Humayun's Tomb: Pride of the Mughals

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Photo of Humayun's Tomb, Nizamuddin, Nizamuddin West, New Delhi, Delhi, India by Uditi

Humayun's tomb is a fine example of Mughal style monuments inspired by the early Persian architecture. Avowed as 'Humayun ka maqbara', it was his widow - Hamida Banu Begum - who built Humayun's tomb seeking help from Mirak Mirza Ghiyath, a Persian architect. Legend has it that during his exile in Persia, Humanyu was so inspired by the Persian architecture that he desired to construct one himself for himself- though there is no authenticity to this effect.

The tomb exemplifies the early Mughal architectural marvels with its worth noting double dome and char-bagh. Humayun ka maqbara proper stands in the center of four gardens(char-bagh), in octagonal layout with sky-high arches, pillared rotunda, and a double dome of Central Asian origin. While the tomb introduced Persian artistry in India, Humayun's tomb also depicts complementary mingling of Mughal and Hindu cultures - several Hindu motifs ornate the tomb.

Photo of Humayun's Tomb, Nizamuddin, Nizamuddin West, New Delhi, Delhi, India by Uditi

The monumental plinth is graced in red sandstone arches with multiple chambers. Humayun's tomb is an austere white marble sarcophagus, resting on a black and white marble podium. The grave, however, is no longer accessible. The dormitory of the House of Timur houses the graves of Humayun's wives, and Dara Shikoh - Shah Jahan’s scholarly son.

There are two main entrances to this grandiose monument: the main entrance is from the south, and the other from the west. While Sikandar Lodi's tomb was the first ever garden-tomb to be constructed in India, it was Humayun ka maqbara which was setting up a new vogue. The Taj Mahal at Agra is a living proof of that crowning achievement.

Photo of Humayun's Tomb, Nizamuddin, Nizamuddin West, New Delhi, Delhi, India by Uditi

Image source: Flickr

Humanyu's tomb follows the concept of char bagh, a typical Persian style which includes dividing the entire premises into various quadrants. The garden is divided into 36 squares by a grid of water channels and paths. Humayun's mausoleum stands at the center point of the grid. As per Mughal ideology, the garden represents an emperor's place in heaven and these gardens are symbolic of 'gardens of paradise' as per the quranic verses.The gardens of this tomb serve as a palatial setting for the building rather than a place to be enjoyed from the pavilion. This setting aptly describes the grandeur and opulence of Mughal emperors even in their death.

Photo of Humayun's Tomb: Pride of the Mughals by Uditi

Image source: Ziaur

The 12 hectares of serene and peaceful gardens make for a great escape from noise and clutter of Delhi. The lush, dewy grass spread like a green carpet across the entire premises invites the tired and weary. You can spot tourists wandering through the beautifully restored gardens and waterways while admiring this dazzling contrast of red sandstone against the green.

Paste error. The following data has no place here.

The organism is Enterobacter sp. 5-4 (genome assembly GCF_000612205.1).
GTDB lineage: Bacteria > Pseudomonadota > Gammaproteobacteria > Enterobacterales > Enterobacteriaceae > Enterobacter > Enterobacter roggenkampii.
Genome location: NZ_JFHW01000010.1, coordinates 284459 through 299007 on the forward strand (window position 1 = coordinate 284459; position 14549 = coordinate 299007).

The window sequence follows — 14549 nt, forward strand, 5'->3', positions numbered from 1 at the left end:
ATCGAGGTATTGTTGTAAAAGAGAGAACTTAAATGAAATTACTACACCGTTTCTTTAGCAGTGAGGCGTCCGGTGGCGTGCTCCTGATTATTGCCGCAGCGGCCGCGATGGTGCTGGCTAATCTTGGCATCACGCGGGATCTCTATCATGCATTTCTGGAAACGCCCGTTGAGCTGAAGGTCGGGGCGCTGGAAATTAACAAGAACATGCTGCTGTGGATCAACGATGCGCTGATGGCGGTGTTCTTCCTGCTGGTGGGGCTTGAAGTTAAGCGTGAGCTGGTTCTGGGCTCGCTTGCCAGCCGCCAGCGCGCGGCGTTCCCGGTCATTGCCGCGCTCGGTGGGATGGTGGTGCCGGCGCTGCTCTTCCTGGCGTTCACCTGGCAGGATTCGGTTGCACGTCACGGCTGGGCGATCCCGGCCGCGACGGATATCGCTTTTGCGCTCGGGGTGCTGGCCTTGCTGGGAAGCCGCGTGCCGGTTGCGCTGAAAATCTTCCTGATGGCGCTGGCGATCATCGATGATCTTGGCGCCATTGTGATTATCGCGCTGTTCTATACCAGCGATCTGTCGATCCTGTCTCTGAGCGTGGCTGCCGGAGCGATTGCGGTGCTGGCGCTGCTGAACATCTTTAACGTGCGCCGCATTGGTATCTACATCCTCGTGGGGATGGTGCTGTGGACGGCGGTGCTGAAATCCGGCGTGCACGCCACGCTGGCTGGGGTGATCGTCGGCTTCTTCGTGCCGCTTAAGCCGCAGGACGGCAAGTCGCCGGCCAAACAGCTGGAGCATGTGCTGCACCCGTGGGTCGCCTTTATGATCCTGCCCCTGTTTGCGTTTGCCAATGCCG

Photo of Humayun's Tomb: Pride of the Mughals by Uditi

Image source: Travel Planet

Back in the Mughal era, it was a traditional belief that the tomb of a saint breezes sanctity in the surrounding areas. The Mughal imperials preferred to be buried in the vicinage of a patron saint. As a matter of fact, hundreds of tombs can be observed in a radius of less than a kilometer from the Dargah of Hazrat Nizamuddin Auliya. Ushered by this belief, Hamida Banu Begum commenced the making of this posh sepulcher with the help of Mirak Mirza Ghiyath, who built Humayun's tomb, for her late Emperor. Following his death in 1556 Humayun was first buried in his fortress, the Purana Kila. It was 14 years later - after Humayun’s fourteen-year-old son Jalal-Ud-din Akbar victoriously conquered the empire from Hemu Vikramaditya, who took advantage of Humayun’s sudden demise - that the construction of Humayun’s tomb began in enthusiasm in AD 1569.

Humayun ka Maqbara is the most well kept, maintained and marvelous of the three UNESCO World Heritage Sites in Delhi - other two being the Red fort (Lal Qila) and the Qutab Minar.

Photo of Humayun's Tomb: Pride of the Mughals by Uditi


Image source: Wikimedia Commons

Humayun's tomb location

Humayun's tomb location is Mathura Road in Nizamuddin, New Delhi and JLN Stadium is the Humayun's tomb nearest metro station. Humayun ka Maqbara is at the intersection of Lodhi and Mathura Road, which is approximately 1 km from Humayun's tomb nearest metro station.

Humayun's tomb timing

There is no such specific Humayun's tomb timings. The tomb stays open from Sunrise to Sunset.

1 Comment(s)
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A Great Writeup! Some Passion Uditi :)
Sat 03 26 16, 13:18 · Reply · Report